Bystanders save man from drowning in North Vancouver
North Shore fire officials say some quick-thinking strangers revived and saved the life of a young man out for a swim in Lynn Canyon.
Asst. Chief Jeremy Duncan, with North Vancouver District Fire and Rescue Services, told CTV News Vancouver his team responded to the waters near Twin Falls on Monday around 4 p.m. when they got a call about a possible drowning.
When fire crews, along with park rangers and paramedics, arrived at the gravel beach just below the falls, the 24-year-old was breathing and coherent, when just moments earlier, he'd been unconscious.
Duncan credits a couple and a family, both out enjoying Lynn Canyon Park, for noticing that something wasn't right, and for getting in the water to pull the drowning swimmer out.
"When the family was able to pull him out to the river's edge, he was pulseless and not breathing," said Duncan, who explained the family gave the swimmer CPR for about two minutes, before he coughed up water and was revived.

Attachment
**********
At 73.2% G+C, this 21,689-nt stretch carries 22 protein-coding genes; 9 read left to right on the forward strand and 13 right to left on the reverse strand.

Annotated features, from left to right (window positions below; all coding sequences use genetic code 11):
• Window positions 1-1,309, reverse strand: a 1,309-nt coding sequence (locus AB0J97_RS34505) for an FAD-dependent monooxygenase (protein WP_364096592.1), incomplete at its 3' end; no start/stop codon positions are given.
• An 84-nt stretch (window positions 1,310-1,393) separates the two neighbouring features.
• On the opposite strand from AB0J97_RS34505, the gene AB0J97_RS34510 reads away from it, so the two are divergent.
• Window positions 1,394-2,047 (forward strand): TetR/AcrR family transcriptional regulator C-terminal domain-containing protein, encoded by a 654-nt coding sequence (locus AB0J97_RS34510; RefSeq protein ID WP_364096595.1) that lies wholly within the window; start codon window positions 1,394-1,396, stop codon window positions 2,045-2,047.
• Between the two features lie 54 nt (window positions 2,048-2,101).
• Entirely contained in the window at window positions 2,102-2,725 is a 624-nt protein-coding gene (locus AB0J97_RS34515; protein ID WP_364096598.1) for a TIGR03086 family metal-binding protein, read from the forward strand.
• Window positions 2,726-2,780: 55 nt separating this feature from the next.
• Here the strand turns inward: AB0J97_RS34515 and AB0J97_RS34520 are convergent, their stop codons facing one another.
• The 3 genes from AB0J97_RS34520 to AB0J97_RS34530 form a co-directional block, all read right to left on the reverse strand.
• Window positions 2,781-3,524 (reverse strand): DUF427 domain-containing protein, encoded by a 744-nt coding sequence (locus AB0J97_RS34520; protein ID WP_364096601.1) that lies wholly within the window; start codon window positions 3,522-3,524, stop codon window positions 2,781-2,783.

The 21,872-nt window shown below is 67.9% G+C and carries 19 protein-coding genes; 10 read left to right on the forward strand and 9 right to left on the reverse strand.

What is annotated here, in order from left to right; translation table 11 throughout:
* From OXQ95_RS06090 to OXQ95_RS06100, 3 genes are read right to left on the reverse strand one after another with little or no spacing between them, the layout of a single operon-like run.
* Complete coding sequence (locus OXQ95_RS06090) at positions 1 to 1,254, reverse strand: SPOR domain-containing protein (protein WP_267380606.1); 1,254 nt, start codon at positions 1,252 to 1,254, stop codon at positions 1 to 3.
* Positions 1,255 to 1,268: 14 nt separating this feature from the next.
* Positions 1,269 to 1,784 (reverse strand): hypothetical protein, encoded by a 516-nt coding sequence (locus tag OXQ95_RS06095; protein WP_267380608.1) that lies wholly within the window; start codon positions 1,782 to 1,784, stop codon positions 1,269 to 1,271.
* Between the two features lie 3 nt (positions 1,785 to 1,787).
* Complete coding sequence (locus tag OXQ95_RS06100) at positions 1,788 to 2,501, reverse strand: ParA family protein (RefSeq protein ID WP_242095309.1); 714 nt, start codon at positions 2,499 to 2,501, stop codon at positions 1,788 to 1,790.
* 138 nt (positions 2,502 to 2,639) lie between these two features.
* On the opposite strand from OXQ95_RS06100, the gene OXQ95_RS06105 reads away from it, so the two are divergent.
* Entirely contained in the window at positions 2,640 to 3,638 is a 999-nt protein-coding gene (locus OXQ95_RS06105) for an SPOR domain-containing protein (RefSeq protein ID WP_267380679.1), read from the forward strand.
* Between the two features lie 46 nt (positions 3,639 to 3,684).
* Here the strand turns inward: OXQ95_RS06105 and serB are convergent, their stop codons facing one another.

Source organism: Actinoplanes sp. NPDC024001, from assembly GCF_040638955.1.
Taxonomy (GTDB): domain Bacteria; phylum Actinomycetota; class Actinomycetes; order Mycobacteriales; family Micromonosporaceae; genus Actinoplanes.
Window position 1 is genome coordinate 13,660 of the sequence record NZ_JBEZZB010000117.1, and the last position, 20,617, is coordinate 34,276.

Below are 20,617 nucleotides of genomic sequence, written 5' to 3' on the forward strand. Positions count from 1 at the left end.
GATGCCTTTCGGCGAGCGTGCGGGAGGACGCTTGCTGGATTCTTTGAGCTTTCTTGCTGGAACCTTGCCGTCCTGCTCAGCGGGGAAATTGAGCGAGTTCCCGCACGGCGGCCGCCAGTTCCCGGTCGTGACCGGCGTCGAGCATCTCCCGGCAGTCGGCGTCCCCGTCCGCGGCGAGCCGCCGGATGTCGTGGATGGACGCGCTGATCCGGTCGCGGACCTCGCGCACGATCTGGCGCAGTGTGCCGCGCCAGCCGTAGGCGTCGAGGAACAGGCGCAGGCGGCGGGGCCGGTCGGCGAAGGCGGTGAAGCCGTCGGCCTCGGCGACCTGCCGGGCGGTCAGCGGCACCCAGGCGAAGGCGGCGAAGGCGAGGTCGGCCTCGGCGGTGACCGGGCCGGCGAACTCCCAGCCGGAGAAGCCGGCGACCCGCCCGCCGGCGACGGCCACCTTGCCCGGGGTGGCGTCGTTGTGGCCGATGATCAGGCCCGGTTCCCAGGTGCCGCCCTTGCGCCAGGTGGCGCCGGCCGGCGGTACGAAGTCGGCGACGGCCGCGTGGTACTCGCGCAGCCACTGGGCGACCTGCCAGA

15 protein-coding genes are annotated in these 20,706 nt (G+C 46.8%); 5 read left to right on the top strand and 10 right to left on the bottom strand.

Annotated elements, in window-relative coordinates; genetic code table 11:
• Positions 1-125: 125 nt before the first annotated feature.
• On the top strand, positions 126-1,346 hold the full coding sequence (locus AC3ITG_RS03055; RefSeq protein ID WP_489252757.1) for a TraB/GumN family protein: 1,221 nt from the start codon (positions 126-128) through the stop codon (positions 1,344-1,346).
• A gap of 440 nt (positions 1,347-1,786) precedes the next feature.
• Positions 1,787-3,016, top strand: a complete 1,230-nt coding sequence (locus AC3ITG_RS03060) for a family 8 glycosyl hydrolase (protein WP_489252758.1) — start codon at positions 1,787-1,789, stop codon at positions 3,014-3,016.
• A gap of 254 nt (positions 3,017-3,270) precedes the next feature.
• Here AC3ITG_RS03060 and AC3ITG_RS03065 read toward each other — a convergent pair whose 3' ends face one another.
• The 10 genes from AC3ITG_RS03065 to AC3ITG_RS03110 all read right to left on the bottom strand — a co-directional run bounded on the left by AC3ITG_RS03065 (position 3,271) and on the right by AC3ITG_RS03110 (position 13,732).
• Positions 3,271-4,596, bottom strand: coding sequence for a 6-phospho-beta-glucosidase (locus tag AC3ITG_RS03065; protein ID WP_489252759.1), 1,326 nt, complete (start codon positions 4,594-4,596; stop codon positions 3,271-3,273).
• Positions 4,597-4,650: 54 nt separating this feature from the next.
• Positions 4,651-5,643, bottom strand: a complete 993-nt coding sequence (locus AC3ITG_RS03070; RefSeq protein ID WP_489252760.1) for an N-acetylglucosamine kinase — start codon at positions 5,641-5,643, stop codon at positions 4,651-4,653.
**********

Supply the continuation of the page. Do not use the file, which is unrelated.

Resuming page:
Over a dozen first responders used a stretcher and rigged a pulley system to help raise the injured man up the trails and steep slope to a waiting ambulance, where he was taken to hospital in serious condition.
On Tuesday, officials with Vancouver Coast health called his condition "stable."
At the spot of the near-drowning, Bruce and Leah Dayton - who were enjoying the summer sunshine with their four sons on Tuesday - expressed awe.
"That's amazing. A lot of people wouldn't do that. But to jump in and do that it's pretty cool," Bruce said.
Over the past 30 years, dozens have people have died or have been seriously injured in Lynn Canyon, many while cliff jumping.
Last September, first responders launched a full-scale tactical rescue to save a woman who slipped and fell while cliff jumping and had to be hoisted 50 metres to the iconic suspension bridge in a full-body cast.
And while fire officials say there's no indication the swimmer involved in this took any risks, Duncan says it's a reminder that in this patch of wilderness, there a lot of hazards you can't always see, like strong currents, and rocks and debris lurking below the surface.
"Come prepared. Make sure you have the proper footwear. Make sure that you can swim (in) these conditions," Duncan said.